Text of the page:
As a major cytoskeletal protein, vimentin has historically been viewed as a cytoplasmic protein that regulates cell mechanics, motility, and intracellular signaling [45]. Growing evidence indicates that cell surface vimentin is implicated in host–pathogen interactions, thereby promoting the adhesion, entry, or transport of viruses or pathogenic bacteria such as SARS-CoV-2, Listeria monocytogenes, and meningitic Escherichia coli K1 [27, 29, 46]. Intriguingly, we found that vimentin clustered at the cell membrane of SS2-infected STEC. The cluster of vimentin was related to the production of proinflammatory cytokines in the airway epithelium, which was similar to the role of vimentin in the production of chemokine in brain endothelial cells [47].

The underlying mechanisms by which respiratory pathogens elicit airway epithelial inflammation appear different [13, 48,49,50]. In this study, vimentin promoted the transcription of NOD2 in STEC and the lungs of mice. It has been reported that vimentin binds to NOD2 [22], and NOD2 is required for subsequent RIP2-dependent activation of NF-κB signaling, a classic inflammation-related pathway [51,52,53]. We demonstrate that vimentin is involved in the phosphorylation of NF-κB protein p65, as deletion of vimentin or disruption of vimentin filaments in STEC fails to activate NF-κB signaling. It has been shown that vimentin regulates lung inflammation by regulating the NLRP3 inflammasome [38] and acts as the scaffolds of various signaling molecules to regulate signaling pathways [21, 30]. The precise contribution of vimentin to airway inflammation would be a topic for future investigation. Our results provide insights into the molecular mechanism by which vimentin promotes the excessive inflammation and lung injury via NOD2/NF-κB signaling during SS2 infection, which was further supported by the study that vimentin in human cerebral microvascular endothelial cells contributes to the pathogenesis of meningitis caused by group B streptococcus (GBS) (38). Excessive airway inflammation and subsequent systemic infections caused by various bacteria and viruses account for extensive mortality and morbidity worldwide, seriously threatening public health [54, 55]. Our studies reveal that vimentin may play the same role in airway inflammation caused by other agents and provide the theoretical groundwork for exploiting vimentin as a potential therapeutic target for airway infection.

Availability of data and materials

All data generated or analysed during this study are included in this published article (and its additional information files).


S. suis :

Streptococcus suis


Streptococcus suis Serotype 2


Streptococcal toxic shock-like syndrome




tumor necrosis factor-alpha


keratinocyte-derived chemokine


swine tracheal epithelial cells


vimentin knockout swine tracheal epithelial cells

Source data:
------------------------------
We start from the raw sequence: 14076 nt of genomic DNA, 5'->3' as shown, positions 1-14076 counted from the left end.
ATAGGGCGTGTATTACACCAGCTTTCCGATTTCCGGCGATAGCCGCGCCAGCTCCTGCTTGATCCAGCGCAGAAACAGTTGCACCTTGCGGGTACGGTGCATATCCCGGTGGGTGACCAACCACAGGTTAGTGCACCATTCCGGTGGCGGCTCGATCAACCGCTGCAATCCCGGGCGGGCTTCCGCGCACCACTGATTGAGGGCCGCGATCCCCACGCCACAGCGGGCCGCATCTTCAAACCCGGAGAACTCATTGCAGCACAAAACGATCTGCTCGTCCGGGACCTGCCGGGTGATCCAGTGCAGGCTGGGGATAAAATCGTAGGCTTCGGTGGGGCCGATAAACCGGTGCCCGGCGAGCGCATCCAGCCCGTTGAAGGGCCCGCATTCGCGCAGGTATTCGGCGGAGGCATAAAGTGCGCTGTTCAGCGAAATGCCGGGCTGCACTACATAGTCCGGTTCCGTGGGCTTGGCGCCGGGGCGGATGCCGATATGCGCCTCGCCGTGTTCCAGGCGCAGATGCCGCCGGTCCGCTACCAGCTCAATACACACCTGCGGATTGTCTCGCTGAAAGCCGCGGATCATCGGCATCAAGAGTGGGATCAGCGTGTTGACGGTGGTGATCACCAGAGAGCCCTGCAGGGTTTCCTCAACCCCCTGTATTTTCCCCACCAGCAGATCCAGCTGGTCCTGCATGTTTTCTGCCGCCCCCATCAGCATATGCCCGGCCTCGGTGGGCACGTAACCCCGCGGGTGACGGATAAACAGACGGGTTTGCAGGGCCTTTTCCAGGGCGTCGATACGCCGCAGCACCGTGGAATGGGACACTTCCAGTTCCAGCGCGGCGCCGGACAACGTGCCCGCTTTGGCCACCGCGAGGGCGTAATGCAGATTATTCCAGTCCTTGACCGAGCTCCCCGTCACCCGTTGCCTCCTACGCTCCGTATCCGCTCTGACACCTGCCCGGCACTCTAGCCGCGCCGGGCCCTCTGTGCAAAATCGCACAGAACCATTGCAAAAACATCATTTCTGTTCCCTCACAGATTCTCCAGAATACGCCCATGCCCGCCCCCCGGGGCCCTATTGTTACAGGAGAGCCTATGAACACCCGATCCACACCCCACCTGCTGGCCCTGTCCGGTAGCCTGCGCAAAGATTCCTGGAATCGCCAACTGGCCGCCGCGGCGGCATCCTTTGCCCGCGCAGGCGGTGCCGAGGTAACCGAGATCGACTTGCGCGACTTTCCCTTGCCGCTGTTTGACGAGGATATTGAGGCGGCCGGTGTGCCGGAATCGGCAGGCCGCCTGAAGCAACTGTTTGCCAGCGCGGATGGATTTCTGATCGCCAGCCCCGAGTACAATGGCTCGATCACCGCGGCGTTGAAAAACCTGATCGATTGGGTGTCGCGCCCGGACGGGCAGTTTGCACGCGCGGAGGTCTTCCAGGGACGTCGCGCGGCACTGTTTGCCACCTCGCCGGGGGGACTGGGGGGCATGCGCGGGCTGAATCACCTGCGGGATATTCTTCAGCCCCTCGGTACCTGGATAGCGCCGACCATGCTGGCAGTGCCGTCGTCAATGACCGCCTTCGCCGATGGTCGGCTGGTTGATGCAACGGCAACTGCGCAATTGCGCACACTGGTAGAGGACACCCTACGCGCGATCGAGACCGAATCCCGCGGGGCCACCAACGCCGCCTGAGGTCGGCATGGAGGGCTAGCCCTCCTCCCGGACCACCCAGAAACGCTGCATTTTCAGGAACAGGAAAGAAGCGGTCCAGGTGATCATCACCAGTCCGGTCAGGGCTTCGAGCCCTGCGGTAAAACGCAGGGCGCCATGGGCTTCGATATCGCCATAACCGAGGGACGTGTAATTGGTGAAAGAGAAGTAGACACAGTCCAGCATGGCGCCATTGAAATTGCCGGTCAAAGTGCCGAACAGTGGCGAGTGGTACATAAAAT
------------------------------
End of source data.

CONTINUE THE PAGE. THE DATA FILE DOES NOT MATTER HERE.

nucleotide oligomerization domain protein 2


intermediate filament


Todd-Hewitt Broth

OD600 :

optical density at 600 nm


Dulbecco modified Eagle medium

VIM+/+ mice:

wild-type C57BL/6J mice

VIM / mice:

vimentin knockout mice


hematoxylin and eosin


bronchoalveolar lavage fluid


enzyme-linked immunosorbent assay


bovine serum albumin


room temperature




standard deviation


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We thank Qing Wang (Anhui Agricultural University, China) for helpful discussions.


This study was supported by the National Key Research and Development Program of China (2021YFD1800400), the National Natural Science Foundation of China (31872480), the Jiangsu Agriculture Science and Technology Innovation Fund (CX(19)2020), and the Priority Academic Program Development of Jiangsu Higher Education Institutions (PAPD).

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Authors and Affiliations



YM and HF designed the research studies. YM, SL and KN performed the experiments. YM and ZM analyzed the data. YM wrote the manuscript. HL and HF corrected the manuscript. All authors read and approved the final manuscript.

Corresponding author

Correspondence to Hongjie Fan.

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All animal experiments were approved by the Laboratory Animal Welfare and Ethics Committee of Nanjing Agricultural University, China (NJAU.No20220306028) and conducted following the guidelines of the Animal Welfare Council of China. All efforts were made to minimize the animal’s suffering.

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The authors declare they have no competing interests.

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Handling editor: Marcelo Gottschalk

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Supplementary Information

Additional file 1.

The transcription of vimentin in STEC infected with SS2. Data are representative or are presented as the mean ± SD. ns: not significant.

Additional file 2. The protein quantification of vimentin in whole-cell extracts of STEC.

Data are representative or are presented as the mean ± SD. ns: not significant.

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Meng, Y., Lin, S., Niu, K. et al. Vimentin affects inflammation and neutrophil recruitment in airway epithelium during Streptococcus suis serotype 2 infection. Vet Res 54, 7 (2023).